We set out to investigate if insufficient concentrations at the infection site in the lung can explain the previous described failure of doripenem when treating VAP and whether longer infusion times can help to optimize target attainment both in plasma and at the target site. Due to the limited number of patient included and high variability of determined PK parameters, especially in the lung, these questions could only partially be answered. On the other hand, we were able to show that the observed variability intrinsically might be a factor that might have resulted in treatment failure in a relevant proportion of patients and that modification of the dosing regimen also reflects in target site PK.

In order to allow for a hypothesis explaining the insufficient efficacy of doripenem observed by Kollef et al. based on plasma PK, the following assumptions have to be made. First, as the actual MIC values of the pathogens that caused the VAP in that study were not available, only MIC50 levels could be used for PK/PD considerations. Second, individual PK profiles are not published for the study by Kollef et al., thus we could only estimate plasma exposure in that study by doubling plasma concentrations at every time point in all patients of the present study after the identical duration of infusion (4 h) to compensate for differences in dosing. Third, the fact that blood concentrations over four times the MIC might be needed in case of severe infections for beta-lactam antibiotics have to be considered [11]. Taking all these assumptions into account—including measuring time over MIC in figures after doubling plasma concentrations—the prolonged infusion regimen would have resulted in mean T >4xMIC50 of 81 and 45% for P. aeruginosa and A. baumanii, respectively. For beta-lactams, values between 40 and 60% T>MIC have been associated with optimal killing in in vivo and in vitro PK/PD models by Craig et al., [12] therefore, for both strains time over MIC50 would be in or above the range of 40–60%,suggesting that good antimicrobial efficacy might be expected.

Still, also in patients suffering from VAP caused by P. aeruginosa, the clinical cure rate was numerically lower for patients with P. aeruginosa VAP in the doripenem arm compared to the imipenem-cilastatin arm (41.2 versus 60.0%). Therefore, one might speculate that the observed lack of efficacy might be due to insufficient target site penetration in the critically ill population rather than with subtherapeutic plasma levels. Although not enough data for thorough PK-PD calculations for the lung was generated in the present study, a difference between the ELF concentration-time profiles after the two investigated infusion schemes was observed. As shown in Fig. 1, differences in dosing regimens and thereby modified plasma PK indeed reflects in changes in target site pharmacokinetics in ELF. However, none of the two profiles seem to sufficiently cover concentrations above the thresholds of 4 or 8 mg/L (= 4× MIC50 of pathogens with MIC 1 mg/L or 2 mg/L) which might explain why potential benefits of a prolonged infusion scheme did not translate into improved clinical endpoints when treating VAP.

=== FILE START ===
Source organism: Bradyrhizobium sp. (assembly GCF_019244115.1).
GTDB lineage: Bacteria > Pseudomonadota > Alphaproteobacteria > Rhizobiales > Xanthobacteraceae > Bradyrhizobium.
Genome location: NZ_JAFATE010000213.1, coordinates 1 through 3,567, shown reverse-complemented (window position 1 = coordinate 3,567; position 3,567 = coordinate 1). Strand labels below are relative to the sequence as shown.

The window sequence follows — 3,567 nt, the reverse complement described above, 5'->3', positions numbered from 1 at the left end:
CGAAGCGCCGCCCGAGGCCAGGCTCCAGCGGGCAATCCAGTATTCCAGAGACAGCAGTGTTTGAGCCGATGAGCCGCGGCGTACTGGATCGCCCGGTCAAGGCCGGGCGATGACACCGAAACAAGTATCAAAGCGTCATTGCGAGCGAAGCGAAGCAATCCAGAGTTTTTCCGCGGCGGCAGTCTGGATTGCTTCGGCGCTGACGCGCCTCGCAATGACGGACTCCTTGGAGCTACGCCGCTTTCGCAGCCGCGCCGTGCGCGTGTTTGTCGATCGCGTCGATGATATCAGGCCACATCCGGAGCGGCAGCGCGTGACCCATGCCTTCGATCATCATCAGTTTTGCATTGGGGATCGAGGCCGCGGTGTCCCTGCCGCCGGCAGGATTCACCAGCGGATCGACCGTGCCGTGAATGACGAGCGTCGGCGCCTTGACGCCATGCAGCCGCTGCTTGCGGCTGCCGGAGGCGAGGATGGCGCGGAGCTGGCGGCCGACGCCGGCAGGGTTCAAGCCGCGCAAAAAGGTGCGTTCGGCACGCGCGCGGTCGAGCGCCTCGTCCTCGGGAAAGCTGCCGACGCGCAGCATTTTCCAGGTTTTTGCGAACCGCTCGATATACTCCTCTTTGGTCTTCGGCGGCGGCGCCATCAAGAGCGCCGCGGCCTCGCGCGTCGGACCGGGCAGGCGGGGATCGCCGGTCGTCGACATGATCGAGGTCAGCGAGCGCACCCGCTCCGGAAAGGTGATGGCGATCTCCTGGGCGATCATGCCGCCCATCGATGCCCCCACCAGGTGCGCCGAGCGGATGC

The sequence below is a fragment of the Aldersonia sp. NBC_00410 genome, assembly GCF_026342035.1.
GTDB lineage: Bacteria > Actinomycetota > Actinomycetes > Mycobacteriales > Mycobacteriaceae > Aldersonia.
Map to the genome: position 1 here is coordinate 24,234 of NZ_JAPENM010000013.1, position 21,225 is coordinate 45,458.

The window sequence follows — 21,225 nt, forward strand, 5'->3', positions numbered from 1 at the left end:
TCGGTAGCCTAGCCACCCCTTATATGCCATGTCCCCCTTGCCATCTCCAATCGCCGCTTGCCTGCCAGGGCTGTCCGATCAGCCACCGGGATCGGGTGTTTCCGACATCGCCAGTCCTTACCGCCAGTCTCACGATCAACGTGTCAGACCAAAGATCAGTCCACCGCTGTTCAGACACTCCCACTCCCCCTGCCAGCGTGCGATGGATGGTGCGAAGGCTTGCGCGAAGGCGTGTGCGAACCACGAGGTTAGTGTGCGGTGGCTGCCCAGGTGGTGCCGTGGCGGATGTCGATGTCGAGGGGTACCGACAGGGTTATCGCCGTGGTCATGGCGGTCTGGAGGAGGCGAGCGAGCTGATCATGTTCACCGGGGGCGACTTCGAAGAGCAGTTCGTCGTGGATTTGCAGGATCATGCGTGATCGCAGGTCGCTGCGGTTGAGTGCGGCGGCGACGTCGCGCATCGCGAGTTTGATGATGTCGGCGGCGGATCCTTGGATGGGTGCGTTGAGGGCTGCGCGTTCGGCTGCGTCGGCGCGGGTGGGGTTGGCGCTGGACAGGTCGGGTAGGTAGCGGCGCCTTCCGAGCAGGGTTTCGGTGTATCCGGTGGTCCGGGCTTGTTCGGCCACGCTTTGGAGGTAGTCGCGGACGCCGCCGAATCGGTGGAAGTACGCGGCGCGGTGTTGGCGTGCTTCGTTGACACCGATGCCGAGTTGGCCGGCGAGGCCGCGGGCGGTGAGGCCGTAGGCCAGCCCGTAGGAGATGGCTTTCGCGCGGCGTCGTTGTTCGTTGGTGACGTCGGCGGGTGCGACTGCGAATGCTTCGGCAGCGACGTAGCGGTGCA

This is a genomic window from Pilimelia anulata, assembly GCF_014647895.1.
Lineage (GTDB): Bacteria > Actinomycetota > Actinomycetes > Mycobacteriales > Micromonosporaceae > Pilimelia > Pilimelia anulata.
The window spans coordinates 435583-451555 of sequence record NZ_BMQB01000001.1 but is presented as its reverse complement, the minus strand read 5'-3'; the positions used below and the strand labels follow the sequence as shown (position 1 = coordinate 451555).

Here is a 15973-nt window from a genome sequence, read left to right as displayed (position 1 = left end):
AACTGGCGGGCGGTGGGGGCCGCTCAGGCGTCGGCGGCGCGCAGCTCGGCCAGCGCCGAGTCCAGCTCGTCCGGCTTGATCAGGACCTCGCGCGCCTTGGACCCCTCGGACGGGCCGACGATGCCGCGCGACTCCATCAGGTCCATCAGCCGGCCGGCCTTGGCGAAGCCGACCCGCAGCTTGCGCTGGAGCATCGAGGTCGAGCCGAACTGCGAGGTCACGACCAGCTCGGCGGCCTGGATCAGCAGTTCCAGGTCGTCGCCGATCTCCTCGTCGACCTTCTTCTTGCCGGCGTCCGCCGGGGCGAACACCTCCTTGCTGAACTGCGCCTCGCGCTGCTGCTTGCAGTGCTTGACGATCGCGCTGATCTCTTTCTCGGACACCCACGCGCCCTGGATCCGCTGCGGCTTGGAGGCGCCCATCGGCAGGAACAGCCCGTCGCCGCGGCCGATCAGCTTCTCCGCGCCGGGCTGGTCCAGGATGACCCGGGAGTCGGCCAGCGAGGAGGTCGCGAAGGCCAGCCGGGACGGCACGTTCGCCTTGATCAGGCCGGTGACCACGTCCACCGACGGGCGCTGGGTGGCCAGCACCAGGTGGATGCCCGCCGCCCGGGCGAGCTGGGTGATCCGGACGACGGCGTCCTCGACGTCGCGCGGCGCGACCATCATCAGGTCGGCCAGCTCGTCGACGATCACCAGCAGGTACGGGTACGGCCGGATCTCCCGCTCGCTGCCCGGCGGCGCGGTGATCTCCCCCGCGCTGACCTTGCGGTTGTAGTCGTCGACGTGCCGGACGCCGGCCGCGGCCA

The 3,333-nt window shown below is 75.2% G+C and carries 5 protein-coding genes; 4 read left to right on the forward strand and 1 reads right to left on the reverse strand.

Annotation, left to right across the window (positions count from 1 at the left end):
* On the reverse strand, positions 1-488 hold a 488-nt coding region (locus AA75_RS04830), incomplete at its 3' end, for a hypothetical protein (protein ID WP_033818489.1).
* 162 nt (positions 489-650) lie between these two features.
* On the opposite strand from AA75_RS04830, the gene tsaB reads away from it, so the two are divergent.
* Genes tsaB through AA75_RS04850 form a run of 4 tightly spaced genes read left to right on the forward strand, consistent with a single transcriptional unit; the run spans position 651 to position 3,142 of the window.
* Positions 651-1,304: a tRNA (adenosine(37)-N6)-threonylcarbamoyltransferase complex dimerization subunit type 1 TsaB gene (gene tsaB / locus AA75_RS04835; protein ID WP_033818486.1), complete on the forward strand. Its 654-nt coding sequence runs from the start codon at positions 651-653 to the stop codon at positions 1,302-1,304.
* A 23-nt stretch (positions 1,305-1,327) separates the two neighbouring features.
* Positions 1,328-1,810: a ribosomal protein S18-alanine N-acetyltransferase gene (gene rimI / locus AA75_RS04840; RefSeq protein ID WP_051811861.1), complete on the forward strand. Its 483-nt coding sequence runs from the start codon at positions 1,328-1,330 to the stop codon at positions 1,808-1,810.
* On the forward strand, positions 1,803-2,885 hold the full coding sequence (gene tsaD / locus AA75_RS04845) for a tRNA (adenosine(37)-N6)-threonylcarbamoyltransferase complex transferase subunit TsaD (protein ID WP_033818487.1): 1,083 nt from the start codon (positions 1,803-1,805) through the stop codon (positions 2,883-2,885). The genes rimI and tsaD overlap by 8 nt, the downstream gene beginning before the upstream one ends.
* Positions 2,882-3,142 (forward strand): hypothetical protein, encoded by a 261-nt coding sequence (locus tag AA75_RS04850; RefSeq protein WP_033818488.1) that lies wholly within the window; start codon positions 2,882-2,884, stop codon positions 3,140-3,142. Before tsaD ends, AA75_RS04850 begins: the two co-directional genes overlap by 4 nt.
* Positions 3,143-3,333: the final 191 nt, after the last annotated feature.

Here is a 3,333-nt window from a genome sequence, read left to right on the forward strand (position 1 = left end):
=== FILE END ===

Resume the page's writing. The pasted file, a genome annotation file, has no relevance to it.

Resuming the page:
For reliable determination of the time above the MIC in ELF, more BAL measurements, either by including more patients or by repeated samples per patient, would be necessary to permit PK-PD calculations and to compensate for the high inter-individual variability, i.e. differences in concentrations up to the factor eight at a single-time-point. Different factors like organ dysfunction, septic shock, concomitant medication or capillary leakage have been attributed to this variability [4, 7, 13, 14]. However, more BAL time points per patient might be problematic from the ethical point of view and repeated BAL procedure in one patient might falsify data. Moreover, while including more patients in this study would allow for better target attainment analysis for the overall population it might not change the main outcome, i.e. that inter-individual variability has to be expected to be very high, and despite the fact that plasma concentrations are mirrored in ELF, target site concentrations in an individual patient currently cannot be predicted.